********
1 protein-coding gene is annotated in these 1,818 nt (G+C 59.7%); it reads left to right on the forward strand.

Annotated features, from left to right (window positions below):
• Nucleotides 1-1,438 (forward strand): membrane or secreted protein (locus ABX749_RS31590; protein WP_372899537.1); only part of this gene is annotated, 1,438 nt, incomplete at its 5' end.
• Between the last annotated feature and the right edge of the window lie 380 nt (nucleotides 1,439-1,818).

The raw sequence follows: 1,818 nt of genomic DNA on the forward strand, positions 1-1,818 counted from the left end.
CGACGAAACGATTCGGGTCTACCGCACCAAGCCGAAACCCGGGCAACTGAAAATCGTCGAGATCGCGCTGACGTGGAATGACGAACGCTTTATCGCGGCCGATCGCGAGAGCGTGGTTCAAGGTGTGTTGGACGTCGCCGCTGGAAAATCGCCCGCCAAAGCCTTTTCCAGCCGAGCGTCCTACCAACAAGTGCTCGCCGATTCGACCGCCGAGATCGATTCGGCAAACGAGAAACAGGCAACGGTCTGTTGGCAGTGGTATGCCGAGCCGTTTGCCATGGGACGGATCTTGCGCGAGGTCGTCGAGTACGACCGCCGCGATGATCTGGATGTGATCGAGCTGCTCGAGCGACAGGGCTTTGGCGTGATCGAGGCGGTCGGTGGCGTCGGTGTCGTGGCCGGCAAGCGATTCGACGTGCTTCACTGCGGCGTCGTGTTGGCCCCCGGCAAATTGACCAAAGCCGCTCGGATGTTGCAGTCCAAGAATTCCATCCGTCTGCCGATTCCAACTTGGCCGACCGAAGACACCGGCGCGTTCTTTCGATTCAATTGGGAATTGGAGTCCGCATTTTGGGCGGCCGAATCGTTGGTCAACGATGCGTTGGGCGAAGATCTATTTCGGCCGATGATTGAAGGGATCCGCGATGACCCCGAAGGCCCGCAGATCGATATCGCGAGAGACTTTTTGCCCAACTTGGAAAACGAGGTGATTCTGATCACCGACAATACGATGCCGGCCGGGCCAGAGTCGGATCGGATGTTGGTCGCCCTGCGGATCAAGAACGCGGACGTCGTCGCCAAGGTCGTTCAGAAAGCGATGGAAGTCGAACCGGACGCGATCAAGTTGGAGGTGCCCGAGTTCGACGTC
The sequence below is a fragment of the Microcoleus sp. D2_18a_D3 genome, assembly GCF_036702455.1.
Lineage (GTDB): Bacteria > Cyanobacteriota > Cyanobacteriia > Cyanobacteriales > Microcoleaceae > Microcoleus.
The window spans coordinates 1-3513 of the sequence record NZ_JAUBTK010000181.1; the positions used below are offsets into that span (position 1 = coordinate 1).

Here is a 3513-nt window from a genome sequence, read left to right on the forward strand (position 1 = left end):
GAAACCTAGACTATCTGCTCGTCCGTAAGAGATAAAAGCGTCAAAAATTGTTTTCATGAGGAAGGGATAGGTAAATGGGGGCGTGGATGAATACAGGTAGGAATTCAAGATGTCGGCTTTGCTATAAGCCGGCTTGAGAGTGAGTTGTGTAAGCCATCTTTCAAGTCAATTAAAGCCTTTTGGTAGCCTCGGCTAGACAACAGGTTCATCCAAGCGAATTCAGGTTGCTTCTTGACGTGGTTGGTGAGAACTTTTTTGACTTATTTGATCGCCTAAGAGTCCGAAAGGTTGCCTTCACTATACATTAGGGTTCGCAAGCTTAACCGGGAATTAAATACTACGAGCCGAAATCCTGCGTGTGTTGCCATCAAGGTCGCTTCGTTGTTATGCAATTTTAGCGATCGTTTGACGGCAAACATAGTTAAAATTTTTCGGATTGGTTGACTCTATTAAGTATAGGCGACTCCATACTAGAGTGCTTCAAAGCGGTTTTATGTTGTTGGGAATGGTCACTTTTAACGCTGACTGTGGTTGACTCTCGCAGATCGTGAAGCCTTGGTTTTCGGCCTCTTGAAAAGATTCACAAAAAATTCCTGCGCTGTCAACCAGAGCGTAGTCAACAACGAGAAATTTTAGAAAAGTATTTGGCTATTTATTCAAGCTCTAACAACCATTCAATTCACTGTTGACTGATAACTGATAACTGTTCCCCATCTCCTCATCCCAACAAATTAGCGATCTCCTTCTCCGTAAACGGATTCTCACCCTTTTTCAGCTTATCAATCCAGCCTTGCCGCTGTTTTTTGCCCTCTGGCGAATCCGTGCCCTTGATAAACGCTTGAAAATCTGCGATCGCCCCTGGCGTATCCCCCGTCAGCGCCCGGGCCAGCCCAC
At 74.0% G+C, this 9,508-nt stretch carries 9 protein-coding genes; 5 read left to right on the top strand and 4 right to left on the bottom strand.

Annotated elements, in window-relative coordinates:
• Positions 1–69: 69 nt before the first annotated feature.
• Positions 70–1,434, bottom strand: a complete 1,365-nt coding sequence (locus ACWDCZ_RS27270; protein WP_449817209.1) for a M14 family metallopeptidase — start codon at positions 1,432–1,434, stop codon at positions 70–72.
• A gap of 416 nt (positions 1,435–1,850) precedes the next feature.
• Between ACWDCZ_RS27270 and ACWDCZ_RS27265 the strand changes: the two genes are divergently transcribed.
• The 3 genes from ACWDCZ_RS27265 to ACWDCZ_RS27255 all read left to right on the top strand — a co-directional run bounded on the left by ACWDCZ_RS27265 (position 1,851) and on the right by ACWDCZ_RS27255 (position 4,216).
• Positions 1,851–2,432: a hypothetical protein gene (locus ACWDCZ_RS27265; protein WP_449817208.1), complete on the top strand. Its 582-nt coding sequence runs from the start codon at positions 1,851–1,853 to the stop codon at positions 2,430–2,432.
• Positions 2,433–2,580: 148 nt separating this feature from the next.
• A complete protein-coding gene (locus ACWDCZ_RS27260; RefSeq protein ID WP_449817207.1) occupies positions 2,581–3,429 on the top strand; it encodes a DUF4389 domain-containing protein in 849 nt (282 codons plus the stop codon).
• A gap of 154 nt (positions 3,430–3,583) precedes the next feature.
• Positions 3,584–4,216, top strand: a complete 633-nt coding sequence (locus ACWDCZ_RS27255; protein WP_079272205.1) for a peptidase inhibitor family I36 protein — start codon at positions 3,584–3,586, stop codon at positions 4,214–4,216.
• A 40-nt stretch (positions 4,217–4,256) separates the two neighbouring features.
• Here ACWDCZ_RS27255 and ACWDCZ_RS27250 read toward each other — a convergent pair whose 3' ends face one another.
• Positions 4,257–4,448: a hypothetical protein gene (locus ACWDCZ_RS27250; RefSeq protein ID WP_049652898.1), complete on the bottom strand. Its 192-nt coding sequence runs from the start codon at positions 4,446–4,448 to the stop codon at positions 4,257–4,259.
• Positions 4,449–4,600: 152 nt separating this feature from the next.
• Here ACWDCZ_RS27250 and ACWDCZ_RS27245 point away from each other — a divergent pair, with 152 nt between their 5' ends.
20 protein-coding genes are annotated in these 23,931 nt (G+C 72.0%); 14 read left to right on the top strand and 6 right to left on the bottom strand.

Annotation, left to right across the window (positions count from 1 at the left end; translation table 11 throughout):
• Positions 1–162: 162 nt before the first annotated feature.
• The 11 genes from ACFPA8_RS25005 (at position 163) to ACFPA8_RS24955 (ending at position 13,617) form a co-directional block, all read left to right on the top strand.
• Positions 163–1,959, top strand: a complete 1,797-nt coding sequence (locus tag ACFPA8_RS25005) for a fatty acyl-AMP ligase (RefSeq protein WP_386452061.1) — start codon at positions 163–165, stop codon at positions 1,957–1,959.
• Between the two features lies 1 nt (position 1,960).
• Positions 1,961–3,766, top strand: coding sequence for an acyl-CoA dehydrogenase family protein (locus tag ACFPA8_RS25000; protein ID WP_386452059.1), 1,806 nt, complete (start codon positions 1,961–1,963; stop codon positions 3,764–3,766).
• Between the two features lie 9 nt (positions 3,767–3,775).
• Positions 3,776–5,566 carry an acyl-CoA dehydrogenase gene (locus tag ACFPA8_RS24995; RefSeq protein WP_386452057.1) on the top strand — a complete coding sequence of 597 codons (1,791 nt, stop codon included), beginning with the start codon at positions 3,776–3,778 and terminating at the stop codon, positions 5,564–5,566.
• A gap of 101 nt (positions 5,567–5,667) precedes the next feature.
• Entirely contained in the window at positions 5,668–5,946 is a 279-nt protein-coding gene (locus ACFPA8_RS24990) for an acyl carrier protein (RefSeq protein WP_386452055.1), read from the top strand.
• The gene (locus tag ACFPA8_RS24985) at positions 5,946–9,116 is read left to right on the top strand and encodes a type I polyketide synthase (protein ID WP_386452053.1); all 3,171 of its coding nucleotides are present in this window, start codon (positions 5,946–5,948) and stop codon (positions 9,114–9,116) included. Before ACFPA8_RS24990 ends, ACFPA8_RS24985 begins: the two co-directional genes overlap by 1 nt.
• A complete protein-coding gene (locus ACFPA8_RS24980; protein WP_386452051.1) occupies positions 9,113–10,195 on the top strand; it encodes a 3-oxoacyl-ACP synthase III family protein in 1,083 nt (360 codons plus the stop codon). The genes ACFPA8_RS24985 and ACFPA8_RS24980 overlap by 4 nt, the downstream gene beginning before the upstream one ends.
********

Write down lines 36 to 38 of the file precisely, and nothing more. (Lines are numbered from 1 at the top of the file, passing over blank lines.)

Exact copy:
• Between the two features lie 9 nt (positions 3,767–3,775).
• Positions 3,776–5,566 carry an acyl-CoA dehydrogenase gene (locus tag ACFPA8_RS24995; RefSeq protein WP_386452057.1) on the top strand — a complete coding sequence of 597 codons (1,791 nt, stop codon included), beginning with the start codon at positions 3,776–3,778 and terminating at the stop codon, positions 5,564–5,566.
• A gap of 101 nt (positions 5,567–5,667) precedes the next feature.